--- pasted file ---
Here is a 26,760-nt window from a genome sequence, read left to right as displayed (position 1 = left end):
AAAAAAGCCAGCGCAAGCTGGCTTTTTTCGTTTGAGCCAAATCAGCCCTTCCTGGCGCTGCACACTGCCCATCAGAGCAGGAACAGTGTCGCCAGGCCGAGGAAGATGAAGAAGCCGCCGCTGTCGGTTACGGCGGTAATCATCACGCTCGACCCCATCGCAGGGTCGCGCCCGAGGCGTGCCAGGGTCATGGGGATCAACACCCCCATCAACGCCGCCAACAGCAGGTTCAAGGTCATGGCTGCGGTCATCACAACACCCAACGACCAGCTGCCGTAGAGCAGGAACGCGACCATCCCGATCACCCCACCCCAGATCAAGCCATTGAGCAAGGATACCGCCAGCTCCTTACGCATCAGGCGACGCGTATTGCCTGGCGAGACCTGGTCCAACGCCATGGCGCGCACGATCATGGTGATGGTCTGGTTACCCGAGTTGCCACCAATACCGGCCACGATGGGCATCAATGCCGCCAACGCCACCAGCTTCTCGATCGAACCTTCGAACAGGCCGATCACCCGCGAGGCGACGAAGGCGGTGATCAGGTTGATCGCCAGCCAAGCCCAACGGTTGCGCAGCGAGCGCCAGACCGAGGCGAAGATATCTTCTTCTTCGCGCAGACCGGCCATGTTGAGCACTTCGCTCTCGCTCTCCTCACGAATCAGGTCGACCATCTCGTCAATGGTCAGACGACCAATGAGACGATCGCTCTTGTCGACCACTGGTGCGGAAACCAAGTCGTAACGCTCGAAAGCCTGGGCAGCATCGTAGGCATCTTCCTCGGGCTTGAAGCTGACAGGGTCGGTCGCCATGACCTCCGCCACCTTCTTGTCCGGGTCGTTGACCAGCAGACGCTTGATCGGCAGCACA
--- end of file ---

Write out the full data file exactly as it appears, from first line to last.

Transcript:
Here is a 26,760-nt window from a genome sequence, read left to right as displayed (position 1 = left end):
AAAAAAGCCAGCGCAAGCTGGCTTTTTTCGTTTGAGCCAAATCAGCCCTTCCTGGCGCTGCACACTGCCCATCAGAGCAGGAACAGTGTCGCCAGGCCGAGGAAGATGAAGAAGCCGCCGCTGTCGGTTACGGCGGTAATCATCACGCTCGACCCCATCGCAGGGTCGCGCCCGAGGCGTGCCAGGGTCATGGGGATCAACACCCCCATCAACGCCGCCAACAGCAGGTTCAAGGTCATGGCTGCGGTCATCACAACACCCAACGACCAGCTGCCGTAGAGCAGGAACGCGACCATCCCGATCACCCCACCCCAGATCAAGCCATTGAGCAAGGATACCGCCAGCTCCTTACGCATCAGGCGACGCGTATTGCCTGGCGAGACCTGGTCCAACGCCATGGCGCGCACGATCATGGTGATGGTCTGGTTACCCGAGTTGCCACCAATACCGGCCACGATGGGCATCAATGCCGCCAACGCCACCAGCTTCTCGATCGAACCTTCGAACAGGCCGATCACCCGCGAGGCGACGAAGGCGGTGATCAGGTTGATCGCCAGCCAAGCCCAACGGTTGCGCAGCGAGCGCCAGACCGAGGCGAAGATATCTTCTTCTTCGCGCAGACCGGCCATGTTGAGCACTTCGCTCTCGCTCTCCTCACGAATCAGGTCGACCATCTCGTCAATGGTCAGACGACCAATGAGACGATCGCTCTTGTCGACCACTGGTGCGGAAACCAAGTCGTAACGCTCGAAAGCCTGGGCAGCATCGTAGGCATCTTCCTCGGGCTTGAAGCTGACAGGGTCGGTCGCCATGACCTCCGCCACCTTCTTGTCCGGGTCGTTGACCAGCAGACGCTTGATCGGCAGCACA